WEEKLY COMMENTARY: How Much Do We TRUST Those Strangers Who Ask Us For Help?

Each of us is often faced with a choice.  We are called upon to balance between really letting God in –  which means yielding to His control and doing things by faith that are contrary to our secular upbringing, OR, playing it safe and cautious, not trusting those whom we cannot control.  We probably have this dilemma frequently, and each of us may strike a different balance from situation to situation.

Last week I heard an interesting story.  A church in Summit has a custodian who is fluent in Spanish.  During his work day a woman came to the church with her 8-year-old son.  She told the custodian she had lived in Summit for a year, but it was too expensive for her, and her uncle in Florida had offered to take her in, but she could not afford the bus fare to make that trip.

The custodian talked with her some more and remembered a church member who had helped others.  Perhaps he would help this woman.

The custodian guessed when the church member might be in the building again, and encouraged the woman to return at that time.  She  did.  They were introduced.  The woman spoke Spanish, but little English.  The custodian was the interpreter.

“How much money do you need,” the church member asked?  She said the  bus fare would be $300.  The church member thought a moment and said, “You will need some money to feed yourself and your son on the bus trip – let’s make it $400.”

Most of us do not carry around $400 in cash, and neither did this church member.  They agreed to meet again at the church member’s bank at a certain time, which they did.  The woman and her son received the needed money and hopefully now are in Florida, starting a new chapter with friends and family who can help her, going forward.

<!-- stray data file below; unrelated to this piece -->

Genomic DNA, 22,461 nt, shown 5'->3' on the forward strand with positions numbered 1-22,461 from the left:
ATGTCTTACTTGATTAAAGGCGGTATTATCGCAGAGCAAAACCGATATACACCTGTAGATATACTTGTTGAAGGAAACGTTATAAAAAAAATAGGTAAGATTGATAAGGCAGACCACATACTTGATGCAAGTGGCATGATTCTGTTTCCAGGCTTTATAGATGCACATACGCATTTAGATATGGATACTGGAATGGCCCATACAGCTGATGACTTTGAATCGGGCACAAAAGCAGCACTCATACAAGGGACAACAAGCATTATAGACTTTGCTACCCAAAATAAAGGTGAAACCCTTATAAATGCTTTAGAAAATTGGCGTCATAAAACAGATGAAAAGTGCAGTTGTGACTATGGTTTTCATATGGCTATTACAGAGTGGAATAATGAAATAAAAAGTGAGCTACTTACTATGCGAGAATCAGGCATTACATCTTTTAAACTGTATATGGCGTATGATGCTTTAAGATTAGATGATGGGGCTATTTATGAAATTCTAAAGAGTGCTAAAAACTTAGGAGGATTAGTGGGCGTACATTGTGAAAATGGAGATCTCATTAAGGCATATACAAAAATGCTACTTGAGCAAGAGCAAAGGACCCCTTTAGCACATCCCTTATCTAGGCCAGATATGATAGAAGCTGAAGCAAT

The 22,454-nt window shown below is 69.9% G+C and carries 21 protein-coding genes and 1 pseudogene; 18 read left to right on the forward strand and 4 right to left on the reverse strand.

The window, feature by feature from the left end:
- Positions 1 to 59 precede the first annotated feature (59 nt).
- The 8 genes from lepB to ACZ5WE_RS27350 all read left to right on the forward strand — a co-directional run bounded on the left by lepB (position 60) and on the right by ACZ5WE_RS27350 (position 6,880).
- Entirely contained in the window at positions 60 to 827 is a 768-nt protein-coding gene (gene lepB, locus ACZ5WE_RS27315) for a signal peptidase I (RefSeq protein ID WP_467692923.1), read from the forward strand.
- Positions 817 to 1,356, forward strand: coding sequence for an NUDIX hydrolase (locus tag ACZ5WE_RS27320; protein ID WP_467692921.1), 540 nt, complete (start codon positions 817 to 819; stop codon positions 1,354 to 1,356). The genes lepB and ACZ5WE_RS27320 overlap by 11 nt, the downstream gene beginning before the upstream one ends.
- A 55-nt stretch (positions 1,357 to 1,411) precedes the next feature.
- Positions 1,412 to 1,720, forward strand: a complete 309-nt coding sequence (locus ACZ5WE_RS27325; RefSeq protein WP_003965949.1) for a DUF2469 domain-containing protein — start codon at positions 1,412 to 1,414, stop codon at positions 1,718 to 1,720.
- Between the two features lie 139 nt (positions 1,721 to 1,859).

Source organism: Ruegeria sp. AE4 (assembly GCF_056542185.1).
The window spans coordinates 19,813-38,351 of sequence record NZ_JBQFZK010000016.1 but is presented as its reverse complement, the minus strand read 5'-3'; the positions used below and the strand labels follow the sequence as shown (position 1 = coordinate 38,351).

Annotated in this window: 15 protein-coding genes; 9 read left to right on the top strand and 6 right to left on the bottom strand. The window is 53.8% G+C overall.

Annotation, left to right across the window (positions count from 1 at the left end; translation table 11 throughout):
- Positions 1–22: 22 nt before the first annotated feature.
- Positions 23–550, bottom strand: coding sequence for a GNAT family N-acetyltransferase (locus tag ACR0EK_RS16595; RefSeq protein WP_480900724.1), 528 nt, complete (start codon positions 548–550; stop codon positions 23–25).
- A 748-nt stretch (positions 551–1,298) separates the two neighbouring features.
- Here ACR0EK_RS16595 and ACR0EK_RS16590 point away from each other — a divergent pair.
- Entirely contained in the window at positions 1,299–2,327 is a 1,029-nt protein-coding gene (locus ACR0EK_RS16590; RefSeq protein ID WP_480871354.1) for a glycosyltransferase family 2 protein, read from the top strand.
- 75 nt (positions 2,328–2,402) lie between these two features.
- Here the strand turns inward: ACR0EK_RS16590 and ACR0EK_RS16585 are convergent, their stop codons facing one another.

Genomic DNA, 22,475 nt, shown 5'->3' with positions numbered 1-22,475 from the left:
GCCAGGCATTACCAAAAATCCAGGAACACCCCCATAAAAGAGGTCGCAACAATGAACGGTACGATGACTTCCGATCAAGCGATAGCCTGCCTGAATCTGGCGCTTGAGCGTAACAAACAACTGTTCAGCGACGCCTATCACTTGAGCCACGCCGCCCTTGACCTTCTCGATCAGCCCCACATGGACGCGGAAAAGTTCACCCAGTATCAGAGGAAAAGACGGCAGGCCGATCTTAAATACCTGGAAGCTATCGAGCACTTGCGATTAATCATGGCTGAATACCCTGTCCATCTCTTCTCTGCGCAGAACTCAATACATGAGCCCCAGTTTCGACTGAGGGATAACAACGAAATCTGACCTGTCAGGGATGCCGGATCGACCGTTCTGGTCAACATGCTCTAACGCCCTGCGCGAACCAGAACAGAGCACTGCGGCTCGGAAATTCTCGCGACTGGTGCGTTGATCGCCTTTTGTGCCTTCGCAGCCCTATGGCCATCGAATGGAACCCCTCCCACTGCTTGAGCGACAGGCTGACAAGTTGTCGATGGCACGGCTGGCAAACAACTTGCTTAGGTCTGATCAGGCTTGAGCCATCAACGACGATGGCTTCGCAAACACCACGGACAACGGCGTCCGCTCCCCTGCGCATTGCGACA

One question did bother the church member – was this need legitimate, or were his kind instincts being abused?  There was really no way to tell from the limited conversation he was able to have with the woman.  He knew that he was being very trusting, but was he being a “sucker”?

With the woman not present, he had asked the custodian that question.  The custodian replied, “Remember the story Jesus tells of the Good Samaritan.  The injured man in the road could have been the decoy for an ambush, but the Samaritan took a chance, and we still talk about it.”

The church member had taken a chance in trusting the woman, but probably he will never know the outcome.  He will never know if he had been a “sucker.”  What gave him the confidence to take this risk?  Was the $400 gift a thoughtlessly generous action, or had something set the stage?  More was at stake here than the future of this woman and her son. What kinds of risks are you prepared to take for seemingly needy strangers asking for help?  This was a test of the church member’s trust in where God is leading us.

Closer to home – over the years, how many people have actually taken some kind of  chance and trusted  YOU, particularly if you were a stranger to them?


These thoughts are brought to you by CPC’s Adult Spiritual Development Team, hoping to encourage some personal spiritual growth in you this winter at CPC.





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